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Non-profit launches legal battle to gain access to logging area for scientists

Ecojustice filed a suit challenging the legality of at least eight road closures granted by the B.C. Ministry of Forests in Tree Farm Licence 46, which includes Fairy Creek, the site of ongoing protests against old-growth logging.
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Ecojustice says between May and November last year, the province approved more than a dozen requests for road closures from Teal Cedar, which holds the right to harvest timber in TFL 46. The non-profit is taking the province to court to have gates and other barriers removed so scientists can study wildlife and birds in the area. Norman Galimski

A legal non-profit is taking the province to court to have gates and other barriers removed from several access roads near Port Renfrew so scientists can study wildlife and birds in the area.

Ecojustice filed suit on behalf of Royann Petrell, associate professor emerita at the University of B.C., challenging the legality of at least eight road closures granted by the B.C. Ministry of Forests in Tree Farm Licence 46, which includes Fairy Creek, site of ongoing protests against old-growth logging.

In a statement, Petrell noted the work done by scientists and citizens in forests is important for the protection of the province’s wildlife.

“The B.C. government doesn’t generally know where endangered birds and other wildlife are located. Citizen-scientists like me are trying to fill that gap before the province’s few remaining areas of old-growth forest are logged,” she said.

Petrell said the gates prevent citizen scientists from identifying and protecting at-risk species in areas where logging is imminent, and “prevent us from doing what the B.C. government should have done years ago, before it approved logging in those areas.”

In court documents, Ecojustice said between May and November last year, the province approved more than a dozen requests for road closures from Teal Cedar, which holds the right to harvest timber in TFL 46.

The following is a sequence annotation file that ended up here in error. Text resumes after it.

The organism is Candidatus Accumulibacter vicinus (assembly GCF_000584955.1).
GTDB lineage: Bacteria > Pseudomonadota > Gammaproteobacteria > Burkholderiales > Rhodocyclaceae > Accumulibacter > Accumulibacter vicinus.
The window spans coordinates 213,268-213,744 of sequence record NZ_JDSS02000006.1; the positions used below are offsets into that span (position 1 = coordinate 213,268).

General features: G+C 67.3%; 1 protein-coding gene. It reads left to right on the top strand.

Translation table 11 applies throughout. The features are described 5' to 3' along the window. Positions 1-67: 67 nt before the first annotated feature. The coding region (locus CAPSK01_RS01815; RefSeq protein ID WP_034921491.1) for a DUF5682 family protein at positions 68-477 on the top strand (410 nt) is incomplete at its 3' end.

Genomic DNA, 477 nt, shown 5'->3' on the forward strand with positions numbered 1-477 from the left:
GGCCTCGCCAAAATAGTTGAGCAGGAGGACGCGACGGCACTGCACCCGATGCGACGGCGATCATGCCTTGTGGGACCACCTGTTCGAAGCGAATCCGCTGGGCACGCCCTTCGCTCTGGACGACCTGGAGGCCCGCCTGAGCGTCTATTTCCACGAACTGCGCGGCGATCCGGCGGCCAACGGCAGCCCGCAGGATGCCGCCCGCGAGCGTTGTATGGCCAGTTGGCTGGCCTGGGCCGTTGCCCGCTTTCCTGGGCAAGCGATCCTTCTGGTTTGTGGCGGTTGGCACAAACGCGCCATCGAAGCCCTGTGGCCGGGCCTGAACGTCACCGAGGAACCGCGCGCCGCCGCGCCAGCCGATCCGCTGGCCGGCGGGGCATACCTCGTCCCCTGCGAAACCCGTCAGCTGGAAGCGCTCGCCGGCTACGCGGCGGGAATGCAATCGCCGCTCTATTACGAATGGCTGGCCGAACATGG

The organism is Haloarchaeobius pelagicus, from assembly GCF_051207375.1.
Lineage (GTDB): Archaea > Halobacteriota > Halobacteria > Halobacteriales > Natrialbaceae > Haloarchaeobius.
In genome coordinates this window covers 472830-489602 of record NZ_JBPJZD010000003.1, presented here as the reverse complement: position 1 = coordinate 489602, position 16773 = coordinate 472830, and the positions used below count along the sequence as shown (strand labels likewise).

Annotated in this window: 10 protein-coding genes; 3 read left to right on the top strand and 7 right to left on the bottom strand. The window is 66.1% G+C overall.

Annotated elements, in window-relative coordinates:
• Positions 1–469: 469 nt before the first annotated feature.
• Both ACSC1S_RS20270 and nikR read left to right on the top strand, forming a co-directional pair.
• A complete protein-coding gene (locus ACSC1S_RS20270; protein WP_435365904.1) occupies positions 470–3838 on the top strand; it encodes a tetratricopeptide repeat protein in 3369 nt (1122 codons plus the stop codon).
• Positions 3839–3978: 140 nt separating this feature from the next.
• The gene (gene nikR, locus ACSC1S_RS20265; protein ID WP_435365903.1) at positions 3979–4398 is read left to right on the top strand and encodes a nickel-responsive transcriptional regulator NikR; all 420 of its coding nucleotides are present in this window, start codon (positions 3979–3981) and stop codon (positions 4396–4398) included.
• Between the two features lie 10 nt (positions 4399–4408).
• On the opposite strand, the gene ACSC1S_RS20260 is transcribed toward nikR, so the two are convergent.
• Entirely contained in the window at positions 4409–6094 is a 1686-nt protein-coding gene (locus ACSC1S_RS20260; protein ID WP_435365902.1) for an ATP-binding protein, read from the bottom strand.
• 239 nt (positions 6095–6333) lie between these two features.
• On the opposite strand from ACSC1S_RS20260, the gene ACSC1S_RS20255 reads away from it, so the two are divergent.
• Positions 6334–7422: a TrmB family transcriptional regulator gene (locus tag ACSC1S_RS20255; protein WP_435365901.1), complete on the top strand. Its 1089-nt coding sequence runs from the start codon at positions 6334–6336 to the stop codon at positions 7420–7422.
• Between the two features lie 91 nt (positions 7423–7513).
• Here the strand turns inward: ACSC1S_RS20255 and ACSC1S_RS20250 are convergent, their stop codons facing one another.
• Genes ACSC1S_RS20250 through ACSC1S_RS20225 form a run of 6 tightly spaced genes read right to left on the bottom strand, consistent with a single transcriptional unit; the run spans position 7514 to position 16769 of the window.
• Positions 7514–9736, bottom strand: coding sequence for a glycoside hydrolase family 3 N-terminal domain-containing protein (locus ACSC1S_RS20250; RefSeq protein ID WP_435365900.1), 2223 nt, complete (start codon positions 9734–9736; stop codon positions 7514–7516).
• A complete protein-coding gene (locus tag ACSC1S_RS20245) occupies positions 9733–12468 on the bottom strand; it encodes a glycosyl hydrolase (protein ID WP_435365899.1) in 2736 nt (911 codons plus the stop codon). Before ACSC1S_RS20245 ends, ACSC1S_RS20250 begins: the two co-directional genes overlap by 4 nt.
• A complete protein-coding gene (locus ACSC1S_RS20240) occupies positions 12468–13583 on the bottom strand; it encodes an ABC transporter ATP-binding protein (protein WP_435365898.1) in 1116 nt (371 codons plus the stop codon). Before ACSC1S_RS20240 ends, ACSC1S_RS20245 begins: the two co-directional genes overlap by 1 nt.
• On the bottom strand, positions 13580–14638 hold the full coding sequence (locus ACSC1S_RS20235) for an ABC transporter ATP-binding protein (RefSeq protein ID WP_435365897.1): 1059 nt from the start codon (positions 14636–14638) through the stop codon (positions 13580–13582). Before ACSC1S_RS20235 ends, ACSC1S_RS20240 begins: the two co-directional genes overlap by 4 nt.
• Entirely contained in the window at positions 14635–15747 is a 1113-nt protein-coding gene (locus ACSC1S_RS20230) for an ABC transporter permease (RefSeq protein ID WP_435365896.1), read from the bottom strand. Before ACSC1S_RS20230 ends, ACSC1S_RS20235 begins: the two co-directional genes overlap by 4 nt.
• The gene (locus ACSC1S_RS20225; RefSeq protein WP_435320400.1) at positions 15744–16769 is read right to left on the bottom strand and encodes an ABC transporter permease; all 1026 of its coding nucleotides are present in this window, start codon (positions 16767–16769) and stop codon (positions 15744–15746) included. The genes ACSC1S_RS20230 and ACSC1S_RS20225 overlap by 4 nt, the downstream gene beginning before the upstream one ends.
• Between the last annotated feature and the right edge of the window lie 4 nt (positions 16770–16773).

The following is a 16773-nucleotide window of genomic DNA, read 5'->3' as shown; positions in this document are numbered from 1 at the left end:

Ecojustice said when Teal Cedar was given approval to close off access, the company installed gates and hired a private security firm to operate them.

While the Ministry of Forests has the authority to close or restrict use of roads if property, public health or safety might be endangered, Ecojustice said, the ministry granted many of Teal Cedar’s requests to restrict public access in order to protect logging operations. It said Petrell’s work would not prevent logging.

More than 1,100 people have been arrested since an injunction against blockades in the Fairy Creek watershed was granted last year to Teal Cedar.

In its court filing, Ecojustice points out the current injunction against those protesting applies only to people involved in road blockades.

“Dr. Petrell is not involved in blockades surrounding the logging at Fairy Creek or elsewhere in TFL 46 and should not have been denied access to the area,” it says.

The documents, filed last week, say time is of the essence, since many at-risk bird and other wildlife species in the woodlot typically start rearing their young at this time of year.

“It is critical to document these species during this time to ensure the federal and provincial governments can protect these species, where appropriate, from planned logging operations.”

Ecojustice noted Petrell’s work has already identified the western screech owl and marbled murrelet, both listed as threatened species, within TFL 46.

“By permitting blanket road closures, the B.C. government is effectively putting the interests of resource development and extraction companies before the rights of local people and communities to access public lands,” said Ecojustice counsel Rachel Gutman.

“At a time of a biodiversity crisis, we need scientists like Dr. Petrell to be able carry out their important work of mapping species unimpeded. Logging companies shouldn’t be able to stand in their way.”

aduffy@timescolonist.com

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